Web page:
By Marissa Clowers
There are over 9 million fraternity and sorority members nationally according to The Fraternity Advisor. Throughout the years, Greek life has proven to be beneficial for networking and helping students to prepare for life after college. When joining a sorority or fraternity new members are introduced to community service opportunities, lifelong support from a brotherhood or sisterhood, leadership opportunities, post-graduation career opportunities and the chance to help shape the perception of Greek life.
Some individuals join these different Greek life organizations because of the relationships and bonds that come with membership. A fraternity or sorority provides members with a strong social and professional support system. “A brotherhood/sisterhood consists of individuals whom have a deep love for one another,” said Nycole Branch, University of North Florida senior and member of Sigma Lambda Gamma National Sorority Inc. “They are there for each other through thick and thin always showing grace and compassion.”
People join Greek life for their own personal reasons, whether it be for the parties, networking, to gain a certain status on campus or even because of a tradition in their family. “This organization was introduced to me through family tradition which was only one generation prior to me,” said Law Enforcement Officer Shawn Skinner II — a member of Omega Psi Phi Fraternity, Inc. “Omega Psi Phi has great African American history. Some of the most noble African American icons around the world and throughout history are members of this organization, so why not be a part of something so great.”
It is no surprise that Greek life has had its share of negative spotlight around different campuses such as inappropriate and belligerent behavior and nonstop parties. Many fail to mention the charitable acts that sororities and fraternities perform within the community. “We tutor for Northeast Florida Boys and Girls Club, we conduct a food drive in partnership with Feeding Northeast Florida, we conducted a backpack drive and backpacks to four schools,” said Alecia Clayton, Assistant Principal and member of Alpha Kappa Alpha Sorority Inc.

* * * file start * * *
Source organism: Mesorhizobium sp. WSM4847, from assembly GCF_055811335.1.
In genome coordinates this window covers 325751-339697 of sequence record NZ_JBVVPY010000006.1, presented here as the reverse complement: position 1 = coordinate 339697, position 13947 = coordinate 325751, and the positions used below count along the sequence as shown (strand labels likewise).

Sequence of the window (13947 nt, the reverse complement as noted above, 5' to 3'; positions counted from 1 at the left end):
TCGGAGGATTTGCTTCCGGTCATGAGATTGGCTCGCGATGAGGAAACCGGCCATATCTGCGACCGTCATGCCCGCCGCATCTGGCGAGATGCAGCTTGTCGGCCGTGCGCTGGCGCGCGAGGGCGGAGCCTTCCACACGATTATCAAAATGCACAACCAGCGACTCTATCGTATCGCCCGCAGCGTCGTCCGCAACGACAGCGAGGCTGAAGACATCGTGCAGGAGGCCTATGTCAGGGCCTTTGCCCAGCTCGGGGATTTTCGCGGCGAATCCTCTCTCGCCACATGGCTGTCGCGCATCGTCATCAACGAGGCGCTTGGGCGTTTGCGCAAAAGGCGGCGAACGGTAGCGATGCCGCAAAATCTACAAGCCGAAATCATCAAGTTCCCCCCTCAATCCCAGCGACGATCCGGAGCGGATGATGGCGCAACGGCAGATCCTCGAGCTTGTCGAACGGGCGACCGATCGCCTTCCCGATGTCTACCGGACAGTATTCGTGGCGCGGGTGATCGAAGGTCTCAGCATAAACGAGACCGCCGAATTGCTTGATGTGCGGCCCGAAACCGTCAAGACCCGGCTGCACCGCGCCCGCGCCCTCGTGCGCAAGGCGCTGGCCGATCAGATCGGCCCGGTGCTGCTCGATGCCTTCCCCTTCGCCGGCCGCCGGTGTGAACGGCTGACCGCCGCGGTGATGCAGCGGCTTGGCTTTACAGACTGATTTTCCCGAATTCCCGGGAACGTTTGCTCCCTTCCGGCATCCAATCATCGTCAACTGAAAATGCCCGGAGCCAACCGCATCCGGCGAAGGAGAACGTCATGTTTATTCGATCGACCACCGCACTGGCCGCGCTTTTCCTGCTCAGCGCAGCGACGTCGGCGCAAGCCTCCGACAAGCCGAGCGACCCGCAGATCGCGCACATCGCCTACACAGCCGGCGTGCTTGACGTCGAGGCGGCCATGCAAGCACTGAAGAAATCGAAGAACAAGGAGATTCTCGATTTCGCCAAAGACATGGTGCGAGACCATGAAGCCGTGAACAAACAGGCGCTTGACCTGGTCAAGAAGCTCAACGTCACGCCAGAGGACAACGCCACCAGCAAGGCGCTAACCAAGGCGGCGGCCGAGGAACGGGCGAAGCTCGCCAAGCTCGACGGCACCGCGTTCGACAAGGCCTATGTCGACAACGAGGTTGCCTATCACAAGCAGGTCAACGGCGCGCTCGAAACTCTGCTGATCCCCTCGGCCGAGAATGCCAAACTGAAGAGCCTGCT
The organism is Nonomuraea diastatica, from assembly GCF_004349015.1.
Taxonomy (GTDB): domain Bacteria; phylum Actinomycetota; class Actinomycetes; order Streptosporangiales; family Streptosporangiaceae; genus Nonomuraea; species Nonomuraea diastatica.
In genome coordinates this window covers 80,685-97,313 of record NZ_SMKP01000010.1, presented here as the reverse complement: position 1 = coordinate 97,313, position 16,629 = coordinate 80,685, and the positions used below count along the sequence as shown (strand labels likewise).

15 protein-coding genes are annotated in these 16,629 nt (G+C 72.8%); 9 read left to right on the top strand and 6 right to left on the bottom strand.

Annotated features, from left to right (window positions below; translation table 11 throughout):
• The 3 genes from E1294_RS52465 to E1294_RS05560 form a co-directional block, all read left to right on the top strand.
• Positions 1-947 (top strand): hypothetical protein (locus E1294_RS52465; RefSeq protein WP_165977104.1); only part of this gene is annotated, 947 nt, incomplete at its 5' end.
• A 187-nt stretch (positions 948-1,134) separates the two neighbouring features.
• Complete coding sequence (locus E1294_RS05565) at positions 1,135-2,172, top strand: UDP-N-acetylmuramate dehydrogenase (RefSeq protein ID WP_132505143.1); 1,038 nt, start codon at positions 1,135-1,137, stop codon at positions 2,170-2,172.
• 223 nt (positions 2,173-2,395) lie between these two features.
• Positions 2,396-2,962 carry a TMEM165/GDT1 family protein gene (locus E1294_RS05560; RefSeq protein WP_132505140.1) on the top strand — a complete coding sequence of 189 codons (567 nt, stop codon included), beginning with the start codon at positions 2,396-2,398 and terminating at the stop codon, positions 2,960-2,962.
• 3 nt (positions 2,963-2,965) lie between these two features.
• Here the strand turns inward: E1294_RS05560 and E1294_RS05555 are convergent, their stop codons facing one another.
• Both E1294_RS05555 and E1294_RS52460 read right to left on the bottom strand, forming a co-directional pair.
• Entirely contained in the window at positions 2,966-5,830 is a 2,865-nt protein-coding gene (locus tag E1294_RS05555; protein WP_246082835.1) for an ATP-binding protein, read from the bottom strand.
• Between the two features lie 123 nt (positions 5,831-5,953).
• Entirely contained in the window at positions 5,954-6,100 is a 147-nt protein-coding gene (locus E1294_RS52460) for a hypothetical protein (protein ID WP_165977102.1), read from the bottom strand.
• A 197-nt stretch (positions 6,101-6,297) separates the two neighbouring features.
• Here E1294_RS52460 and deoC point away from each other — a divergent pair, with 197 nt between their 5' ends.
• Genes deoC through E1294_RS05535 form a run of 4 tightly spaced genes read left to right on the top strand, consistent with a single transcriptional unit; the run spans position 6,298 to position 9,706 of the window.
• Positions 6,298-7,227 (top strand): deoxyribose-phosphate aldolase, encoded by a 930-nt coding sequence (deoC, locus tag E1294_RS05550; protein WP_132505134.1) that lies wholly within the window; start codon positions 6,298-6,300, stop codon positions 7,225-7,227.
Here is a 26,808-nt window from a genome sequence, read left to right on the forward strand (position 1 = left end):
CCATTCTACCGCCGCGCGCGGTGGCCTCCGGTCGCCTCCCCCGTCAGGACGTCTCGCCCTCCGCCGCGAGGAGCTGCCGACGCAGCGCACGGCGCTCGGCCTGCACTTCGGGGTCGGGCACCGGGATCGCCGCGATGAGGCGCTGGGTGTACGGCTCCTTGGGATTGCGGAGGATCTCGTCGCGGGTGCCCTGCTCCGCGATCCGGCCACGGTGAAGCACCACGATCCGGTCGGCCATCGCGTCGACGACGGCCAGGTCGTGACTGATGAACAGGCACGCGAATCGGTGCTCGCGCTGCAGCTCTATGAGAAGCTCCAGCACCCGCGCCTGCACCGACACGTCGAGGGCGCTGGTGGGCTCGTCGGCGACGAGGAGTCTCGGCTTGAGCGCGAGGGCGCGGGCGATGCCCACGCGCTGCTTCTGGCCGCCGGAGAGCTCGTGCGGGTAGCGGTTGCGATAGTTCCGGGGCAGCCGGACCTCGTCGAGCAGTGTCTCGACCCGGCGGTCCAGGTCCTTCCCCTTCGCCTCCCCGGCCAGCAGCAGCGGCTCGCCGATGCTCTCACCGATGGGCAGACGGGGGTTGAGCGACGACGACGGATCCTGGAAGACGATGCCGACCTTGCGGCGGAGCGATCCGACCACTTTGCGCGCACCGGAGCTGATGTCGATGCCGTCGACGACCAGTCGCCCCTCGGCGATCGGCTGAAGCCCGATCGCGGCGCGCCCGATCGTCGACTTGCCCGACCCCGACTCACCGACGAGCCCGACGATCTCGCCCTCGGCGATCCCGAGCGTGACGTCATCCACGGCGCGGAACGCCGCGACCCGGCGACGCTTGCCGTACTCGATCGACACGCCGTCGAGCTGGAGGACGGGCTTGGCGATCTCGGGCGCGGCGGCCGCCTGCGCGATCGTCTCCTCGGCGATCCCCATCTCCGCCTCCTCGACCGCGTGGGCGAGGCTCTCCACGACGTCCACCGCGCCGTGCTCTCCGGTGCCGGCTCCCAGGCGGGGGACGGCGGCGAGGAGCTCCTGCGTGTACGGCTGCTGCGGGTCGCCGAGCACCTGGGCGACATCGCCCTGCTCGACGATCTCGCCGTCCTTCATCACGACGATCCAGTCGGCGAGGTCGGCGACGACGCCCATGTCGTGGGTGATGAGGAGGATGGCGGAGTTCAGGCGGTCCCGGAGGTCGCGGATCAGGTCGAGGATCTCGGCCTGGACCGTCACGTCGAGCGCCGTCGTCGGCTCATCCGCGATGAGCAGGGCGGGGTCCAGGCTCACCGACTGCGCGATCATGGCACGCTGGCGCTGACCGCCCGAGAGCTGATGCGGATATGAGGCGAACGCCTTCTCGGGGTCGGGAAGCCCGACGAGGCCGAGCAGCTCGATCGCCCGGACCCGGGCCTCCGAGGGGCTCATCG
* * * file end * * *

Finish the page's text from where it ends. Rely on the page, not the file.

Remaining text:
There are different volunteering events based on the time of year and Greek life organizations come up with ways to help. This includes making sure local families feel special for the holidays. “Every year around Thanksgiving time we have a turkey drive where we go to numerous neighborhoods to give out free turkeys,” Skinner said. “Around Christmas, the week before, we host a toy drive to give away free toys to the less fortunate youth.”
One of the major benefits of being a part of a sorority or fraternity is the networking opportunities — more than three-quarters of Fortune 500 executives belong to a fraternity or sorority and the first female senator was a sorority member. Being in a fraternity or sorority doesn’t necessarily guarantee a successful career but it does help with connecting members to other members who are further along in their careers. “Our sorors usually network amongst one another to place members in contact with job opportunities,” Clayton said.
Though the concept is the same, the initiation process varies by fraternity or sorority. For Undergrad there is usually a general interest meeting held for anyone that wants to join. “The interest process included being asked by a member if you were interested,” said Clayton. “If so, that member along with 2 others had to submit letters of recommendation.”
Some students might not be comfortable with pledging during Undergrad school so pledging to a fraternity or sorority post-graduation is an option. However, if a member is married with a full time job and has children, being in a fraternity or sorority will definitely take some getting used to and may even require a bit of sacrifice. “I have a career and a family, which takes me away from them a little more than I would like,” says Clayton.
Ultimately, being a member of a fraternity or sorority is a personal choice. There are benefits that come along with membership that cannot be experienced outside of the fraternity or sorority life. “My favorite part of being in a sorority are the bonds that I have formed with not only the sisters of my chapter, but sisters all over the United States,” said Branch. Being a part of Greek life is something that the members take pride in and will for cherish for a lifetime.